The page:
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ICC Champions Trophy preview

We are long overdue a prolonged spell of fine, warm weather and fingers crossed that we get it this month as England and Wales host the seventh ICC Champions Trophy.

Unlike the long, drawn-out World Cup, the Champions Trophy is now minnow-free and features just the top eight cricketing nations, all of whom have realistic prospects of going all the way.

South Africa are 4/1 favourites with Coral (just ahead of England and Australia at 9/2), but since winning the inaugural Champions Trophy in 1998, have been serial underachievers in these one-day tournaments. New Zealand, on the other hand, often punch above their weight and although the outsiders at 10/1, are still serious contenders, especially after demonstrating their current well-being against England.

New Zealand and England will be meeting again in their final match in Group A in Cardiff on June 16th, but in the meantime face battles with Sri Lanka, joint winners in 2002, and Australia, who are bidding for their third successive Champions Trophy.

Sri Lanka invariably give a good account of themselves, while Australia, although not the force they were, are still to be reckoned with in this format, especially if their potentially potent bowling attack is on song and Michael Clarke and Shane Watson deliver with the bat.

But England and New Zealand (13/8 and 5/1 respectively to win Group A with Coral), could be the teams to progress to the semi-finals from this pool and it is far from fanciful to suggest that they could meet yet again in the final at Edgbaston on June 23rd.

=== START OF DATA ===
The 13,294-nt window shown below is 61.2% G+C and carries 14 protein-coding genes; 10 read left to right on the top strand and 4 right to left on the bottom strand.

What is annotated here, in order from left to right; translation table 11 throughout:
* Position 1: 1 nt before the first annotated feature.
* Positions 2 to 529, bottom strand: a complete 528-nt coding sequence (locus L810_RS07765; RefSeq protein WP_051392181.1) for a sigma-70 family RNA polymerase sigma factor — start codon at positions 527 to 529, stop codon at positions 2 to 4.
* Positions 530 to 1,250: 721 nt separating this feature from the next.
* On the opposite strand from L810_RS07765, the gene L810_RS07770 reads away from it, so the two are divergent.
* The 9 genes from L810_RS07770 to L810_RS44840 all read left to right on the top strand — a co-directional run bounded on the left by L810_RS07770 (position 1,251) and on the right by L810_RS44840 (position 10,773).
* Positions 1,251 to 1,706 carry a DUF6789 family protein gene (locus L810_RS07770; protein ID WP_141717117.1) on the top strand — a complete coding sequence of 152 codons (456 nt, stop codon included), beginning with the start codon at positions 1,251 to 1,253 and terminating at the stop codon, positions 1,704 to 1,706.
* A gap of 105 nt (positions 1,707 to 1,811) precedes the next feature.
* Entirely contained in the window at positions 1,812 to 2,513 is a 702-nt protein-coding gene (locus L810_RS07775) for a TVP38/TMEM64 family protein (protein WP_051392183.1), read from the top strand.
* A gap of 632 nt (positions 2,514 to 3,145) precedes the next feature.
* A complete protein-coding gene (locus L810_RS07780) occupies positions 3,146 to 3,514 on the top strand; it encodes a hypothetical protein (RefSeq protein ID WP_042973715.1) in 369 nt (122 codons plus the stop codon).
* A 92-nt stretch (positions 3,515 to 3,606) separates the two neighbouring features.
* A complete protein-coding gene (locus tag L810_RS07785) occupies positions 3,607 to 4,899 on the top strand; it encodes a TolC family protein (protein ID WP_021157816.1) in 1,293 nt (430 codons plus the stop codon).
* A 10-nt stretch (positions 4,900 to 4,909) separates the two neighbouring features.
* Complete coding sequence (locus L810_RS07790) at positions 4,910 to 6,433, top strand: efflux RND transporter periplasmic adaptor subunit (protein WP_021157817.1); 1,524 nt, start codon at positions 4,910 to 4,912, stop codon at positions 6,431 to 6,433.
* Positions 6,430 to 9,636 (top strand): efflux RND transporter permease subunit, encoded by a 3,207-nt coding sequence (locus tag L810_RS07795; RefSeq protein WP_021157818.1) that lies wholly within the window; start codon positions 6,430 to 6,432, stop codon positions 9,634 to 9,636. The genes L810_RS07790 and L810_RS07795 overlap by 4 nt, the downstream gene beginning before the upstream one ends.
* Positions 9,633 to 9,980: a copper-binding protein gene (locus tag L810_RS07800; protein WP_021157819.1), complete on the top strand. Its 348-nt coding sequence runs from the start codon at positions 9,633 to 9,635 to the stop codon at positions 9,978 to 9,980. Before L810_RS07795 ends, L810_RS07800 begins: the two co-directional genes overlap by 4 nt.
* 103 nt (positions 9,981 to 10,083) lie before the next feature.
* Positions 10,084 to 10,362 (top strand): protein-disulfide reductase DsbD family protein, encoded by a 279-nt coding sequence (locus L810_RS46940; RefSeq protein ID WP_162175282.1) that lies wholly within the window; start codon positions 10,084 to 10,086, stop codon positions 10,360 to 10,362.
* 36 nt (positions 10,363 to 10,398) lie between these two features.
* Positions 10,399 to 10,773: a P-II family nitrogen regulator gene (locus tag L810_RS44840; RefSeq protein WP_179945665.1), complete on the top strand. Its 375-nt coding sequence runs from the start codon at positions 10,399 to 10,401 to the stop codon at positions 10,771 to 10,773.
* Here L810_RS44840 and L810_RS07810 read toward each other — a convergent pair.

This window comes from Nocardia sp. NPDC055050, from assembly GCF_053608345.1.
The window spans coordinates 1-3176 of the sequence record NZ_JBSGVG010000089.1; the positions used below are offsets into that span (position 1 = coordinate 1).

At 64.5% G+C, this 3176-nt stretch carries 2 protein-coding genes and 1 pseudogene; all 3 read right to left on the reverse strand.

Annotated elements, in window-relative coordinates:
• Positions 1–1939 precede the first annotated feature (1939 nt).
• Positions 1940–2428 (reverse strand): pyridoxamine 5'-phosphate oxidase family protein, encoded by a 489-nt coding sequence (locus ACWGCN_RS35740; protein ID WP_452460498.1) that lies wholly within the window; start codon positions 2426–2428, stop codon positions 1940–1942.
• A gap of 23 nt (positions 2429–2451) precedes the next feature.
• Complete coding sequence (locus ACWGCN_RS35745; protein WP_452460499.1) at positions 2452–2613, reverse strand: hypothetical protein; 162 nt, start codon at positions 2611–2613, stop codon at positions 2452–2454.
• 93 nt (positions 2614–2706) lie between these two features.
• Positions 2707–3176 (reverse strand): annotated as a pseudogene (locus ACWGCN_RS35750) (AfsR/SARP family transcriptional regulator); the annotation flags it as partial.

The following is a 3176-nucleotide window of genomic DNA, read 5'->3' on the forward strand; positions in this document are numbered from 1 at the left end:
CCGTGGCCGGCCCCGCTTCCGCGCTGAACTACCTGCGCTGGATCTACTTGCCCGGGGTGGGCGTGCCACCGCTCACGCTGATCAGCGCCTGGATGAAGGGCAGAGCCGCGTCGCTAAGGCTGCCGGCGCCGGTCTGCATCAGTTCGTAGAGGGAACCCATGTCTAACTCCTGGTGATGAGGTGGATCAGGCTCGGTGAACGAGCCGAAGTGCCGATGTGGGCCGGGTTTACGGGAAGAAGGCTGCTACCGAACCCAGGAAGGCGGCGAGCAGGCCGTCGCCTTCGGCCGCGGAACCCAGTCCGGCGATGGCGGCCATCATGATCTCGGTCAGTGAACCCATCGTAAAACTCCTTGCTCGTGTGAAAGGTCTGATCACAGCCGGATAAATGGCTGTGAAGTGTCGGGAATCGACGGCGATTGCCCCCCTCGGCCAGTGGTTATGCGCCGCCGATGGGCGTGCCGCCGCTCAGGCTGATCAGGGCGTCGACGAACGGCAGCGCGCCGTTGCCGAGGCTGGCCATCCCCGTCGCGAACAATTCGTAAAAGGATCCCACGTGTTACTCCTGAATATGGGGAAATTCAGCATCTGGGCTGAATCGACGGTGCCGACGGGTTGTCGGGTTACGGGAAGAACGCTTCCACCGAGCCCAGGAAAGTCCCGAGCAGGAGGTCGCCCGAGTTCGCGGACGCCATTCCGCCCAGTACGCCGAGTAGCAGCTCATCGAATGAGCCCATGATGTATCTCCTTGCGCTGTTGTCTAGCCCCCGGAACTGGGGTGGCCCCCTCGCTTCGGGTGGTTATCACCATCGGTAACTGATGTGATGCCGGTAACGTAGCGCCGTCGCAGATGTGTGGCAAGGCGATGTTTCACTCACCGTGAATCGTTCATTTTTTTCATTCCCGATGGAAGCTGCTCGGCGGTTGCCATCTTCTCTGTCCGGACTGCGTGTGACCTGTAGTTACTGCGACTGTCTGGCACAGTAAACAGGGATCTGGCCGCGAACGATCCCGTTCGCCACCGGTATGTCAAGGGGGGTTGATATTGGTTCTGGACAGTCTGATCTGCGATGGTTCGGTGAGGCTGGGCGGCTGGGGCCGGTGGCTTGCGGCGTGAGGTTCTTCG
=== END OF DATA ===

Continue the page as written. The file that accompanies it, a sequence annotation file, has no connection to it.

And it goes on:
England should be a different proposition once Stuart Broad and Steven Finn return, while the Kiwis’ confidence is riding high following their two impressive away series victories against South Africa and in this country.

The Proteas are 6/4 favourites to win Group B, where they face India, Pakistan and the West Indies, but while they might be able to boss things in the group stage, they do have this habit of not delivering when it really matters. What is more, they are without two of their toughest and most talented cricketers, Graeme Smith and Jacques Kallis, and they are huge losses.

The West Indies, on the other hand, enjoy the massive boost of having Chris Gayle back in the fold, although hey haven’t been doing too badly without him. Gayle, the ICC Championship’s leading run-scorer, can win a game on his own in twenty minutes when the mood takes him – Coral make the laid-back opener one of their four 10/1 joint favourites to end the tournament with the most runs, alongside Watson, South Africa’s Hamish Amla and England’s Alastair Cook.

We know how good India and Pakistan can be on their day, but India look a little light in the bowling department and Pakistan short on batting quality in depth and the Windies, 5/1 outsiders to win the group, look better bets to progress to the last four.